An experiential elimination of duality brought about by a special “non-dual experience” of one’s Self that resolves duality would only be a temporary resolution, not limitlessness. A fullness dependent on experience grants reality to the “before-after” duality. The mantra flatly rejects duality because it states that both the subject and object are full, formless, undivided, etc.
To teach this mantra other Upanishadic statements about the limitlessness of the subject needs to be included, including statements that it is the material cause (Taitirriya Upanishad) of the cosmos, but no Upanishad states that the subject is the efficient (i.e.) intelligent cause, because to do so would imply a duality between the Creator and its Creation. But logic demands that original limitless awareness is also the intelligent cause because reality is non-dual. So the material and the intelligence cannot be different. If the subject were not capable of apparently becoming a limited entity, the Upanishad’s statement that everything is existence/consciousness would be untrue, because it would exclude the Self’s experience as a finite entity, which is the reason scripture is necessary. But because it provisionally accepts duality, there is scope for Vedanta to remove its “sense” of limitation.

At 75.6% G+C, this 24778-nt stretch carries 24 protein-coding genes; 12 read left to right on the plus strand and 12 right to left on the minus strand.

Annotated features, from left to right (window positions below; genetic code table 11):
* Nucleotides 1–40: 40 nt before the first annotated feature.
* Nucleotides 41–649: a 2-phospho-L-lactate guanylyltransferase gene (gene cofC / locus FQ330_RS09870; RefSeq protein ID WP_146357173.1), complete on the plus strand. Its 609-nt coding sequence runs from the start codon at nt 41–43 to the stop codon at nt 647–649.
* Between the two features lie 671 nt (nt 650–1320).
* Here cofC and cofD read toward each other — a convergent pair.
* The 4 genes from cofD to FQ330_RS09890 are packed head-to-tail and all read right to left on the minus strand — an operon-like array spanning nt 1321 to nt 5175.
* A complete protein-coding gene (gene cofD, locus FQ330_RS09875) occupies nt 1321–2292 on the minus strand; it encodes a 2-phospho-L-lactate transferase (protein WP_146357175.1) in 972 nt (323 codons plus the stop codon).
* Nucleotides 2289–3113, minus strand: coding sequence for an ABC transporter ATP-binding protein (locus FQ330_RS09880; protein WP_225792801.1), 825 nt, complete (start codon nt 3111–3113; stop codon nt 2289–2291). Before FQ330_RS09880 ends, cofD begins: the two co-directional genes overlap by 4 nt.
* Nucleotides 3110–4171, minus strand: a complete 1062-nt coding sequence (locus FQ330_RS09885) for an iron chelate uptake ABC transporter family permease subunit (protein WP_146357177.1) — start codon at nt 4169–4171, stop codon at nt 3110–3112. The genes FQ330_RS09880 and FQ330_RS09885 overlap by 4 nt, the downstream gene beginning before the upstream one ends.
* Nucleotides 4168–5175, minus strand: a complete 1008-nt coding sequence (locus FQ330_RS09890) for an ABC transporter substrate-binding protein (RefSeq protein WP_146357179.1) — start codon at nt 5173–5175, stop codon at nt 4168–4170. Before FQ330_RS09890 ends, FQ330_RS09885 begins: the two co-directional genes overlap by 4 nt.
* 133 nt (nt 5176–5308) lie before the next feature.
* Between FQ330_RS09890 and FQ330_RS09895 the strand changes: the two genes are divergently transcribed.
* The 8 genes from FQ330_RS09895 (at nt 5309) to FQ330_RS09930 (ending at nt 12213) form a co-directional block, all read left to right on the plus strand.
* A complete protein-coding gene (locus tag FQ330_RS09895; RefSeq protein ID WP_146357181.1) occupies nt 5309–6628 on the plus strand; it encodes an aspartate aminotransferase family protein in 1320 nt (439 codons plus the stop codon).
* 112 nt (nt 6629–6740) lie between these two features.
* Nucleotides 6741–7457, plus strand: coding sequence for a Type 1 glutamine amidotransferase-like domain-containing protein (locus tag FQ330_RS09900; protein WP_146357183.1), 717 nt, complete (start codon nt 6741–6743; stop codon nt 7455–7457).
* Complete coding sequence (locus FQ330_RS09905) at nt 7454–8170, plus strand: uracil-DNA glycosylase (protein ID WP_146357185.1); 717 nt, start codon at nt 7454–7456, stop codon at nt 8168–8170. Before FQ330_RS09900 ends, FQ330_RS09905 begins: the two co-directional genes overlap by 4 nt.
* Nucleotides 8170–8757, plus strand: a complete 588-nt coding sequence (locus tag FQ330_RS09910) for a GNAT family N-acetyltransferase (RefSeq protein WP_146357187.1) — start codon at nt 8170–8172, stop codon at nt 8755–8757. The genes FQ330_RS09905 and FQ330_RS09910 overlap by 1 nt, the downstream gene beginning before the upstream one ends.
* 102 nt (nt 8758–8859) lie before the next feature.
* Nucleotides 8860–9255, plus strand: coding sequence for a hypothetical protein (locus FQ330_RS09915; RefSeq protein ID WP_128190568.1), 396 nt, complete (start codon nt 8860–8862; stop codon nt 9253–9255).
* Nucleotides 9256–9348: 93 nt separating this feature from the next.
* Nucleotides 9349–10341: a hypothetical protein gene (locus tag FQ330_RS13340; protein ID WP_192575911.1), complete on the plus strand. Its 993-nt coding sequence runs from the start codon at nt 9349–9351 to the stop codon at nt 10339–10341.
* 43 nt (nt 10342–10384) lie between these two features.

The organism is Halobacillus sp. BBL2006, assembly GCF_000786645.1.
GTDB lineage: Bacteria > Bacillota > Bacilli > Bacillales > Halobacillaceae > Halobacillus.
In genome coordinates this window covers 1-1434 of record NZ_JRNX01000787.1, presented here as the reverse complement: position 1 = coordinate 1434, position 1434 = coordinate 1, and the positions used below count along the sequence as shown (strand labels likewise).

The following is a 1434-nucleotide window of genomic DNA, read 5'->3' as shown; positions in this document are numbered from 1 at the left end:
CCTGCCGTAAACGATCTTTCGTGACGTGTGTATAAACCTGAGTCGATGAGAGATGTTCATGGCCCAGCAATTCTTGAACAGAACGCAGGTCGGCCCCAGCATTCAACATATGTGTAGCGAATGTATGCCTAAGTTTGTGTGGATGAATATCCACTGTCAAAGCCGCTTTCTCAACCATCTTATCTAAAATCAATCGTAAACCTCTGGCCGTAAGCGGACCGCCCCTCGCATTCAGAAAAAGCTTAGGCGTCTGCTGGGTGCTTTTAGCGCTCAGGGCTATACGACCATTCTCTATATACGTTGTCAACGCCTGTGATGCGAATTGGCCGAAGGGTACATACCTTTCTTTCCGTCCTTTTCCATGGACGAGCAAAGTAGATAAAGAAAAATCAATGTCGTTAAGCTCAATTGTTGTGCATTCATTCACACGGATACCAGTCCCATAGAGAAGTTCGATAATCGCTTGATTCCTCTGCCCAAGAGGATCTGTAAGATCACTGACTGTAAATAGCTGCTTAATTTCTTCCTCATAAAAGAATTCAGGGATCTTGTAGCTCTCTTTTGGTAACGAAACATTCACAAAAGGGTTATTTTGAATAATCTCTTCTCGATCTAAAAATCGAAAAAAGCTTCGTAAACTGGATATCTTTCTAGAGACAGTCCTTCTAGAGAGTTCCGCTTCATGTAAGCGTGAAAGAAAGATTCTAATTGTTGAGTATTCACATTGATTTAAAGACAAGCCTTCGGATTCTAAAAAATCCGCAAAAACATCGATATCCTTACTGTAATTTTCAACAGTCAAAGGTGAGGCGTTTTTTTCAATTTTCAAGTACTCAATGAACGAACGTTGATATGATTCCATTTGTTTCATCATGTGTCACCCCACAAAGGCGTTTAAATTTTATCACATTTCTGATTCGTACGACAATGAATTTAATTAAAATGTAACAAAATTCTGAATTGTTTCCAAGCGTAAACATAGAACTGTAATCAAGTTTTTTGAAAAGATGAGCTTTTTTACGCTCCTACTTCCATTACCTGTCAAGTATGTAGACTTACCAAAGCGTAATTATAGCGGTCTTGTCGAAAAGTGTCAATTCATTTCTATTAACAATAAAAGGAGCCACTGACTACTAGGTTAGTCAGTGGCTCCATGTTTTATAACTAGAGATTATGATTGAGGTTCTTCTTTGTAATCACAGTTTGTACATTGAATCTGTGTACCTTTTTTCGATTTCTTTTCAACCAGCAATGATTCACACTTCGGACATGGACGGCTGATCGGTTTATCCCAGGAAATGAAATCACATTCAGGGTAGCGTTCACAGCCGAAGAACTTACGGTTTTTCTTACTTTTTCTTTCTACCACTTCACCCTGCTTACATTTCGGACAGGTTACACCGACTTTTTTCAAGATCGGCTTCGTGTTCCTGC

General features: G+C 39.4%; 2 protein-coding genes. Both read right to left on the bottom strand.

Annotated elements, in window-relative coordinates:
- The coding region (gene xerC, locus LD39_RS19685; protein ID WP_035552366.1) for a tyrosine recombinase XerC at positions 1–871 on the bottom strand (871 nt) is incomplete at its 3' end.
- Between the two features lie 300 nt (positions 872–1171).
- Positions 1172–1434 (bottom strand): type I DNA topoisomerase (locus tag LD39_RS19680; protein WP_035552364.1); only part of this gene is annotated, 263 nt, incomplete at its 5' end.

A common material and efficient cause are necessary to claim that the subject and the objects are non-separate. If you say, “The vase sitting on the table today is the same vase that was at the flea market yesterday,” the time-space duality of the “two” vases is a functional linguistic convenience insofar as both have the same material and the same creator and can’t be in two different locations at the same time. Therefore, if a creator is required, it will necessarily be limitless, etc. A dream provides a good example, not only of a single material and efficient cause, but also of effects of the cause which appear to be different but whose difference resolves in their common source. Both the dream’s substance and the intelligence shaping the dream abide in the dreamer. A dream is duality, a witnessing subject experiencing dream objects, including a dream ego/doer, which is resolved in the dreamer.
2. Poornat purnam udchyate. Completeness is born of completeness.